Helping Schrader tell this bizarre tale was his impressive cast. As Irena, the ethereally gorgeous Kinski strikes the perfect balance between sweet and scary, never losing the audience’s sympathy even as she becomes a potential threat to others throughout the film. Heard does a fine job as well, playing what might have been a bland, boring, straight-arrow hero as a slightly unbalanced, lovelorn obsessee (what sane guy would fall for a big cat, after all? …okay, if the cat in question looked like Kinski, likely many). And though he’s sidelined for a good portion of the movie in favor of his feline counterpart, McDowell makes one hell of an impression as Paul, alternately portraying his character as a charming host and a yearning, wide-eyed loon. The supporting cast members are all solid as well – including Annette O’Toole, Ed Begley Jr., and John Larroquette (Lynn Lowry, of Romero’s The Crazies, even puts in a brief appearance). The entire troupe does fine work, helping to ground the film’s more ridiculous aspects.
In addition to its cast, Cat People boasts beautiful photography from John Bailey, who makes great use of bold colors, inky shadows, and the occasional dutch angle throughout. Also wonderful is Giorgio Moroder’s moody, synthy musical score, which gives the movie its pulse. Moroder also collaborated with David Bowie on Cat People’s theme song (known alternately as “Putting Out Fire”), which was recently used to spectacular effect by Quentin Tarantino in his recent World War II yarn Inglourious Basterds.
Scream Factory brings Cat People to Blu with a decent, if lackluster image. While the colors are quite beautiful throughout (the opening title sequence, featuring neon lime letters against red sand, is nearly hypnotic), and while the darker, more shadowy sequences boast rich blacks, the image isn’t as sharp as one might hope given the level of detail found in other, more recent offerings from Scream. Don’t get me wrong, this transfer is hardly unwatchable, it simply isn’t quite up to the standard recent re-releases of this sort have set.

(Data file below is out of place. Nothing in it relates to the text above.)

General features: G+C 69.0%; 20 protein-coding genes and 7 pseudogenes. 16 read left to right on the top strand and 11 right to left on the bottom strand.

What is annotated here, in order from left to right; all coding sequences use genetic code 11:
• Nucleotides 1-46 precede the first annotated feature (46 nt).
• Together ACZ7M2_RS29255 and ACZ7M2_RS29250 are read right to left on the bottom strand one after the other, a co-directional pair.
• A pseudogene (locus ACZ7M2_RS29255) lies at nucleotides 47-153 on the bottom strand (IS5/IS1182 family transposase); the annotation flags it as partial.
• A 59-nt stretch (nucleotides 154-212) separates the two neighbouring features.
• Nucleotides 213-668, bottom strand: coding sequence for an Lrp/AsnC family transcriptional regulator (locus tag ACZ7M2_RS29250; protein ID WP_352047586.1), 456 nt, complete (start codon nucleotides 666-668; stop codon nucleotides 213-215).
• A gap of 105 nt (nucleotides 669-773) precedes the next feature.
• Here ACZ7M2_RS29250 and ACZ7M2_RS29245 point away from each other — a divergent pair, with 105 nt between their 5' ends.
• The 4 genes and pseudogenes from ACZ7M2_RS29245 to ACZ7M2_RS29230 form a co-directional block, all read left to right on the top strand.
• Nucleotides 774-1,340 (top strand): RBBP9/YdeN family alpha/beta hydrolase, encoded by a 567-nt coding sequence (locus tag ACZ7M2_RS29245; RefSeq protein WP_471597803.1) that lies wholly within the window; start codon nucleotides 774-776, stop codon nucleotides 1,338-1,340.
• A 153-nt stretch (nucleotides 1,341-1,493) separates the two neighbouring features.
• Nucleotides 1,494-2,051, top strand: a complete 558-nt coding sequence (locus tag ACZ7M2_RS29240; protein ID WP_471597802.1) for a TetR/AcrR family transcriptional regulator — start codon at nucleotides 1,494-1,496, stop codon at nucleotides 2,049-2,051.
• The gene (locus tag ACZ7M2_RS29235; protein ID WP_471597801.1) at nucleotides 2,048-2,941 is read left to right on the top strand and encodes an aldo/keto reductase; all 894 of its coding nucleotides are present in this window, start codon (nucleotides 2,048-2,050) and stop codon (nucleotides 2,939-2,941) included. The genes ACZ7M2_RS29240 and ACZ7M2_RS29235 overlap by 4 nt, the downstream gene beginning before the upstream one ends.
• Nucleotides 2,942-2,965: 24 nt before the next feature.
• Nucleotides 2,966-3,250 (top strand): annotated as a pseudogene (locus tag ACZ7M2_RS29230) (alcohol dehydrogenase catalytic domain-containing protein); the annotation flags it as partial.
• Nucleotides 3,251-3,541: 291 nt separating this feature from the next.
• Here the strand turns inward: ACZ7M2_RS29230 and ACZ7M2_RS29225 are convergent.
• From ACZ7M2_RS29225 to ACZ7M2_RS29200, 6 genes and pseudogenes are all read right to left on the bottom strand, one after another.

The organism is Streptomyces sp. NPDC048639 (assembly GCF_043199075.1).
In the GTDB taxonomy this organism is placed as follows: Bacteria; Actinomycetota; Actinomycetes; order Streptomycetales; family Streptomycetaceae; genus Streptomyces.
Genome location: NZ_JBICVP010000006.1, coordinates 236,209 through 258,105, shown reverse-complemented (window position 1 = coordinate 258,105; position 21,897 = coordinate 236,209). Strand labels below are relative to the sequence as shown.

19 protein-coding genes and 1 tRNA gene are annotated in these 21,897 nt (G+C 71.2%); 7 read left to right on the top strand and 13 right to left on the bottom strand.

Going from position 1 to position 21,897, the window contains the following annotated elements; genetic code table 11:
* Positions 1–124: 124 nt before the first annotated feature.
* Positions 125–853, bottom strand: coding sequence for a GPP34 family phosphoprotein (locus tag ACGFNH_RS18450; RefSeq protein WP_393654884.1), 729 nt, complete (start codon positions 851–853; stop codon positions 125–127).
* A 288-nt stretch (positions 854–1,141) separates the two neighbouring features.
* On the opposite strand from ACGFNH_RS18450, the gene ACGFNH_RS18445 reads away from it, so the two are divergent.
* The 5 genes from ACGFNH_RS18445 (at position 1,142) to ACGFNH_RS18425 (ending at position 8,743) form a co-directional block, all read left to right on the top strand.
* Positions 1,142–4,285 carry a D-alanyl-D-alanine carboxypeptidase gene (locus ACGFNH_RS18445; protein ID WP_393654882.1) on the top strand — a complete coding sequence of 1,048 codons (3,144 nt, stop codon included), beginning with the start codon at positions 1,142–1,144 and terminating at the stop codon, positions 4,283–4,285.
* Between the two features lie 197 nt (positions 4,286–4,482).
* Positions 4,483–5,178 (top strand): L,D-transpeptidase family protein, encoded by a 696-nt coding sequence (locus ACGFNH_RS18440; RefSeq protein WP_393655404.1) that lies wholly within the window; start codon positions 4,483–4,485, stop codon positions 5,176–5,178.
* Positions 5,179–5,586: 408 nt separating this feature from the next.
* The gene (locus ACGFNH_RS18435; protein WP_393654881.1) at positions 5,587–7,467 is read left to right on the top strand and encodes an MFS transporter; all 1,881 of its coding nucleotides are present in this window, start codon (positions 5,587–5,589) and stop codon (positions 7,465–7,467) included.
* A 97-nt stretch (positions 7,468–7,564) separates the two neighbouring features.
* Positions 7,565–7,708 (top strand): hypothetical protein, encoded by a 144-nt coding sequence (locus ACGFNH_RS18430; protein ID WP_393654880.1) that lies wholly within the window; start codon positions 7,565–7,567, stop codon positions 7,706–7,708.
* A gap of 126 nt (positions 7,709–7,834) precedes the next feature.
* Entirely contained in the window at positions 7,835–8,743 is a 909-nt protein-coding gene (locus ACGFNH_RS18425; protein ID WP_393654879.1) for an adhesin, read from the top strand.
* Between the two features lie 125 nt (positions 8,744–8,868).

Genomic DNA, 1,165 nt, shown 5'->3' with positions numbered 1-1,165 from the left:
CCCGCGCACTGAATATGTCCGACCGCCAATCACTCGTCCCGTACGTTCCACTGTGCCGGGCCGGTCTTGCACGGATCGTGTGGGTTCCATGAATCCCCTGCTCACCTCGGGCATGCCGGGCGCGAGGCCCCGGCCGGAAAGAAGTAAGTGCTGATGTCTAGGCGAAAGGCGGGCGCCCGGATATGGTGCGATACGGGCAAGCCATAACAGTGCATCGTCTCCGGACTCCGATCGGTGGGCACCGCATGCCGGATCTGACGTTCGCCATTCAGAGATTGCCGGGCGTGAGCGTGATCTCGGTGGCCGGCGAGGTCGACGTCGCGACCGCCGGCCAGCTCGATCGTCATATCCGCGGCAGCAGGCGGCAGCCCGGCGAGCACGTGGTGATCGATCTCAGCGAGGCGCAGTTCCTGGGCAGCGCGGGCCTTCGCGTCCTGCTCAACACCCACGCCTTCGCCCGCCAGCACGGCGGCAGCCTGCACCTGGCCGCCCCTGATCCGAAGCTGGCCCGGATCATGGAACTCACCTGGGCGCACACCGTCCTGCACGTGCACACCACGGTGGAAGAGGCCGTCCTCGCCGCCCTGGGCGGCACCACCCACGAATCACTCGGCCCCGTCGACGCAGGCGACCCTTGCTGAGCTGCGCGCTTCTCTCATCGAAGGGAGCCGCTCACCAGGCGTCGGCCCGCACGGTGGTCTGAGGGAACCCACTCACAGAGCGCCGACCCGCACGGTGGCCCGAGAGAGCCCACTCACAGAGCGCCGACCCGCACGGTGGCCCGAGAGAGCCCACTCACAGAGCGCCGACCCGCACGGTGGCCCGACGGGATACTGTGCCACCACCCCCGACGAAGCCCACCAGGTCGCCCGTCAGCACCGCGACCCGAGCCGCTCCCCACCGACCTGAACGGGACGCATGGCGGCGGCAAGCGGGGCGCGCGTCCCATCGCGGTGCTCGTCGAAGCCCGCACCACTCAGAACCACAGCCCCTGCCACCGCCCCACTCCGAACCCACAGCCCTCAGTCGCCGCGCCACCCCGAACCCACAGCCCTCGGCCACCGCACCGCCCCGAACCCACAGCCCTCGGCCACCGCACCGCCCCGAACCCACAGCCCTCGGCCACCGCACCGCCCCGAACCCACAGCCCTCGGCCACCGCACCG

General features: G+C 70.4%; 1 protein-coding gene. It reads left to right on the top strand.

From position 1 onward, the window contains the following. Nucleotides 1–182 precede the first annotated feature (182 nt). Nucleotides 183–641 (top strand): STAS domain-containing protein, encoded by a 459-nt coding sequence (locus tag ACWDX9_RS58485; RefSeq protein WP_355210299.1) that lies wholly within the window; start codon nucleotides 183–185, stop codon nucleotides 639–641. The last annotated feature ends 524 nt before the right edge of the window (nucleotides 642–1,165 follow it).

The DTS-HD Master Audio is presented with 5.1 and 2.0 options, and both are perfectly solid choices. There are some sequences where the film’s musical score threaten to entirely overpower the dialogue, but overall the tracks do their job just fine.
Among other fun items, the bonus features include a set of interviews with the film’s principals. Kinski, O’Toole, Heard, McDowell, Moroder, Schrader, and even Lowry speak about their involvement with the project. They’re all brief (averaging 5-6 minutes each) and well worth a watch – particularly the talk with Schrader, who discusses how he altered the film’s scripted ending to the haunting denouement we have now, and how the film was intended to further a line of Universal Horror remakes which had up until that point included Invasion of the Body Snatchers and Carpenter’s version of The Thing. Following these up are the film’s theatrical trailer and TV spot (both of which make good use of Bowie’s song) and two galleries – one featuring a rather large collection of stills, behind-the-scenes shots, and lobby cards; the other containing production artwork and various bits of domestic and international poster art. All in all, a solid package – though a commentary with Schrader or the cast would have been incredible.
With its offbeat story, top notch direction, and its stellar cast, Cat People is a movie prime for rediscovery. Here’s hoping Scream’s re-release brings some much needed attention to this shoulda-been cult classic. If you’re a fan of smart, sexy horror (who isn’t?!), do yourself a favor – buy this film!!
4 out of 5
3 1/2 out of 5